Maddon deserving of being at the helm
Joe Maddon seems to be earning his money.
The 2015 Cubs were always going to go as far as the rookies could propel them. It was to be Maddon's job to shepherd those kids through the highs and lows of their first big league season all while depending on their production to power a reasonable veteran core.
But, while Kyle Schwarber stays hot, Kris Bryant bounces back from a June where he hit .168/.270/.368, and Addison Russell finds his home at short stop, there have been issues with the veterans.
The most obvious is the benching of three-time all-star, incumbent short stop Starlin Castro. Castro -- whose personality isn't all that well-known to reporters or fans -- could have taken his benching much differently. Certainly it's a credit to him that he's willing to toe the "anything for the team" line for the time being, but it's also a nod to Maddon.
First, credit Maddon for having the chutzpah to move a kid with fewer than 100 major league games over to short stop on a contender. Then, hand it to him for being able to communicate to Castro -- a guy with more hits than Pete Rose had at the same age -- that he's riding pine.
I get it. That's what the Cubs pay him for. But they paid Rick Renteria and Dale Sveum to do the same job. Something tells me that wouldn't have gone so smoothly.
The Castro situation isn't the only veteran issue on a team now on pace to win 90+ games.
Jason Hammel hasn't been the same since his hamstring tweak on July 8. In his first 103.2 innings, Hammel boasted a 2.86 ERA while keeping his K/9 rate at 9.12. He didn't walk anyone in that stretch, either. Just 18 free passes.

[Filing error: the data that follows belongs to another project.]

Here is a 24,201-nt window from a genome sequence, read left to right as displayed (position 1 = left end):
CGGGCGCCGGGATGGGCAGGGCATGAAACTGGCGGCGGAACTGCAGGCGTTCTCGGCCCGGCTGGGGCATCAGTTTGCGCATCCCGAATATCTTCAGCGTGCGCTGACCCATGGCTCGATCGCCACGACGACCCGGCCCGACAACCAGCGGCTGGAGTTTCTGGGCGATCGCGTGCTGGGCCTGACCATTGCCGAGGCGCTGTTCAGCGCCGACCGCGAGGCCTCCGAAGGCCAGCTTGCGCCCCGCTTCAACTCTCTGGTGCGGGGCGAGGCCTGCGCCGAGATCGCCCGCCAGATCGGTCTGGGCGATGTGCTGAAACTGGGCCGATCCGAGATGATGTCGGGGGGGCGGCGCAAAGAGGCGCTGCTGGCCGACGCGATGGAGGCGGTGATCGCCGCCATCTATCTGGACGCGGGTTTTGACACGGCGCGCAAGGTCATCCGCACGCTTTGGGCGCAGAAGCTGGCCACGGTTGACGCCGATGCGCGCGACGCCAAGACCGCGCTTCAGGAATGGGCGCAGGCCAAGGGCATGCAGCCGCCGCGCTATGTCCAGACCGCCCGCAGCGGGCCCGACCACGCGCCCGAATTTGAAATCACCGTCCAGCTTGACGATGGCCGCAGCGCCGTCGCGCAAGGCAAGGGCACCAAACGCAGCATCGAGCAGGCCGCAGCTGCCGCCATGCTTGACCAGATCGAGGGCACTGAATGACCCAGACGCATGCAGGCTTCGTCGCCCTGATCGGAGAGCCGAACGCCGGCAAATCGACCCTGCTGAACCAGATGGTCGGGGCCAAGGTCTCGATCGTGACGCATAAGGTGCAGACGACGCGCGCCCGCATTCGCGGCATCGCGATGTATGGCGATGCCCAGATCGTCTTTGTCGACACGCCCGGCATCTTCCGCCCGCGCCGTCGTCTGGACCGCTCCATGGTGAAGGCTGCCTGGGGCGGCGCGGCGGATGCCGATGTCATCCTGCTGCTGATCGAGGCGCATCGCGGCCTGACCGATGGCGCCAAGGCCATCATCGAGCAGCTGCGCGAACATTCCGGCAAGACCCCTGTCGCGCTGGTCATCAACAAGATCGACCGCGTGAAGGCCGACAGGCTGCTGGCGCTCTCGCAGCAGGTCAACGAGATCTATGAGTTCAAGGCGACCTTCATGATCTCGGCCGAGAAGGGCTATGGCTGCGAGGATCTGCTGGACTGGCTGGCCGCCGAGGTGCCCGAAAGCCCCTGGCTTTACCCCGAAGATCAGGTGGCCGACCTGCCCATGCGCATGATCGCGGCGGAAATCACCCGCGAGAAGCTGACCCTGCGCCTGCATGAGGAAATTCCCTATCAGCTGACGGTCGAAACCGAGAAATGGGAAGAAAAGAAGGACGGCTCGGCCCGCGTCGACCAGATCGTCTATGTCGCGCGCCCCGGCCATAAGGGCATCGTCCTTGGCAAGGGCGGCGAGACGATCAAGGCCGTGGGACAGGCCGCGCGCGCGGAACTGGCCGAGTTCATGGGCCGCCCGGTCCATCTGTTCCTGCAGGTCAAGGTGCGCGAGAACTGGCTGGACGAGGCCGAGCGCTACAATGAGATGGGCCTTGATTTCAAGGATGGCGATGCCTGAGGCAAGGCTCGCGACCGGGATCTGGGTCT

In five starts since, his ERA is at 4.18. Worse, he's averaging less than five innings per start.
Maddon has pulled Hammel earlier in games, even those in which he's going well. Hammel hasn't liked that. It's a source of tension Maddon says he doesn't mind -- an edge he apparently doesn't mind having on his team.
Those are veteran problems. Just like the level of success the Cubs are enjoying this season, they weren't expected this soon.
There could be another, potentially more troublesome, issue lurking. In the end, it's a good problem to have, but nonetheless daunting.
Fairly soon Maddon and the rest of the Cubs front office will need to set the pitching rotation for a playoff run. In benching Castro, the Cubs' manager has already proven he'll make players set egos aside en route to winning baseball games. That call was made easier by Castro's glaring lack of production, however.
Deciding whether the nod goes to Jon Lester or Jake Arrieta in a one-game playoff won't have that benefit.
The necessary caution for handing the ball to Lester in a win-or-go-home game against a run-happy team like the Pirates has already been dutifully handled this week by the Herald's Matt Speigel. Suffice it to say, season-long averages can be thrown to the wayside in that type of playoff game.
The way Maddon has handled these "veteran issues" should give fans -- and more importantly the players themselves -- confidence in the man at the helm.
• Connor McKnight can be heard regularly on WGN 720-AM and is a cohost of The Beat, the station's sports talk show on the weekends. Follow him on Twitter @McKnight_WGN